3 Clarify formula.
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You can use the parametric equation as marked by Krom. To understand why we used this formula you have to understand what the equation is. This equation is derived from the Parametric equation of circle.

Considering the circle is drawn with the center on the origin (O) as shown in the diagram below Circle

If we take a point "p" on the circumference of the circle, having a radius r.

Let the angle made by OP (Origin to p) be θ. Let the distance of p from x-axis be y Let the distance of p from y-axis be x

Using the above assumptions we get the triangle as shown below : triangle

Now we know that cos θ = base/hypotenuse and sin θ = perpendicular/hypotenuse

which gives us cos θ = x/r and sin θ = y/r

:: x=rcosx=r*cos θ and y=rsiny=r*sin θ

But if the circle is not at the origin and rather at (a,b) then we can say that the center of the circle is shifted

a units in x axis
b units in y axis
So for such a circle we can change the parametric equation accordingly by adding the shift on the x and y axis giving us the following equations :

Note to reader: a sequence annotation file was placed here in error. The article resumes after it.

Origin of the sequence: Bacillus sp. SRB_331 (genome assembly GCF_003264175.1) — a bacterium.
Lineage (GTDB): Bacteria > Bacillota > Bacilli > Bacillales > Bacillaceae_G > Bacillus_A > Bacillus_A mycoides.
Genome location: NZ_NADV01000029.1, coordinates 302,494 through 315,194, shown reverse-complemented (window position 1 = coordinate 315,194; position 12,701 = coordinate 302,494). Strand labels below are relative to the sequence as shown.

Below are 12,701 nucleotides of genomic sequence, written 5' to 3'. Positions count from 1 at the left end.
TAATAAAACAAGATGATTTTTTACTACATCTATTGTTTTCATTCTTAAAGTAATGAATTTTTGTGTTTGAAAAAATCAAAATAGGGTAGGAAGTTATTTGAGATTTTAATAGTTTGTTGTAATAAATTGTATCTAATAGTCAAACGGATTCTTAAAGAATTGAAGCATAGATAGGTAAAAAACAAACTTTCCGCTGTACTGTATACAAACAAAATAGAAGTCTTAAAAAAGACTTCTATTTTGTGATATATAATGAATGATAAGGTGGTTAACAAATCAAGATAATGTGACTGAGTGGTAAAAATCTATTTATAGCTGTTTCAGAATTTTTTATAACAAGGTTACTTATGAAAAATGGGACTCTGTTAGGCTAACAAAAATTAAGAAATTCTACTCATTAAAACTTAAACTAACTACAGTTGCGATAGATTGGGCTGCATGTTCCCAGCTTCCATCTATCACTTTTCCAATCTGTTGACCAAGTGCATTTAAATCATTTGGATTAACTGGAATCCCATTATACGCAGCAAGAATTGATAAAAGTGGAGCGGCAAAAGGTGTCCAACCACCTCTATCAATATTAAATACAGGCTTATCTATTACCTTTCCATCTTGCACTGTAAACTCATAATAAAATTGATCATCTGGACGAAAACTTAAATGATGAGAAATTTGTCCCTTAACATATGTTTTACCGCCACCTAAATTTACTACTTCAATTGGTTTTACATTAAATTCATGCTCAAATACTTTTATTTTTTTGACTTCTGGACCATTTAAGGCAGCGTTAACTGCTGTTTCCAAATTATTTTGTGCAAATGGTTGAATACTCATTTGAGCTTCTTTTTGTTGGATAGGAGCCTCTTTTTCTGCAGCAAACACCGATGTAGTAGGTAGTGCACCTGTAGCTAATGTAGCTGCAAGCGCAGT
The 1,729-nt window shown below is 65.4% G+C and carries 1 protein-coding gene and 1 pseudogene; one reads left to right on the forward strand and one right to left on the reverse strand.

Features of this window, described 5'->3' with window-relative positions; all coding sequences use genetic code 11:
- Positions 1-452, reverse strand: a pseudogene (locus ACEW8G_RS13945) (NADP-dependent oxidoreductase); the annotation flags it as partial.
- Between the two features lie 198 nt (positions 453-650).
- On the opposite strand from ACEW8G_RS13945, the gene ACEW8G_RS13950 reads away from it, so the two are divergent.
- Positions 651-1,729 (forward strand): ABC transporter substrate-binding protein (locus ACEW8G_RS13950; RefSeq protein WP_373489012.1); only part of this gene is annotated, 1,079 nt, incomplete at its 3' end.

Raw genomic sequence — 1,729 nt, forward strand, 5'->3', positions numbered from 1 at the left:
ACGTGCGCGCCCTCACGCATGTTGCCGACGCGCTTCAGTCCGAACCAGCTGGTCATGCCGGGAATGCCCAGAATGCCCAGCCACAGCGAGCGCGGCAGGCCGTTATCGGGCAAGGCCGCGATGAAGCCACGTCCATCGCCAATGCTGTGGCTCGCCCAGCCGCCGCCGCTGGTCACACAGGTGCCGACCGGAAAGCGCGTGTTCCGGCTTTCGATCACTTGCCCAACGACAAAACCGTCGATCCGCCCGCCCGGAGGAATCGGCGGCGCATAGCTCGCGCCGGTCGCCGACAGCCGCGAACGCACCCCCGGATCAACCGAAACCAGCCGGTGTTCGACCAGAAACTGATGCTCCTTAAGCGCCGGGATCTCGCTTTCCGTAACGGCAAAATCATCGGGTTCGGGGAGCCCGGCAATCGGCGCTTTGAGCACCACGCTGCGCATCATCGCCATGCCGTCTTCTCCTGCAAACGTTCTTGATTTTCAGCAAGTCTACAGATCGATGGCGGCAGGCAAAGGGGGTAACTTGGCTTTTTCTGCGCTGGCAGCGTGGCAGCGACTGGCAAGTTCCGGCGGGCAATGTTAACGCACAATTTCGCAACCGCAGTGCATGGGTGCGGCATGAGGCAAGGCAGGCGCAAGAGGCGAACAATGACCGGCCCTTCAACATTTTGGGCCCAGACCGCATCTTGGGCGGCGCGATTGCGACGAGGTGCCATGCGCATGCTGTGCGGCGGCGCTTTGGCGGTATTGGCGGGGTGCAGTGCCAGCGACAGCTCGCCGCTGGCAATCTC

x=a+rcosx=a+(r*cos θ)
y=b+rsiny=b+(r*sin θ)


Where a & b are the x,y co-ordinates of the center of the circle.

Hence we found x and y the co-ordinates of the point on the circumference of the circle with radius r

You can use the parametric equation as marked by Krom. To understand why we used this formula you have to understand what the equation is. This equation is derived from the Parametric equation of circle.

Considering the circle is drawn with the center on the origin (O) as shown in the diagram below Circle

If we take a point "p" on the circumference of the circle, having a radius r.

Let the angle made by OP (Origin to p) be θ. Let the distance of p from x-axis be y Let the distance of p from y-axis be x

Using the above assumptions we get the triangle as shown below : triangle

Now we know that cos θ = base/hypotenuse and sin θ = perpendicular/hypotenuse

which gives us cos θ = x/r and sin θ = y/r

:: x=rcos θ and y=rsin θ

But if the circle is not at the origin and rather at (a,b) then we can say that the center of the circle is shifted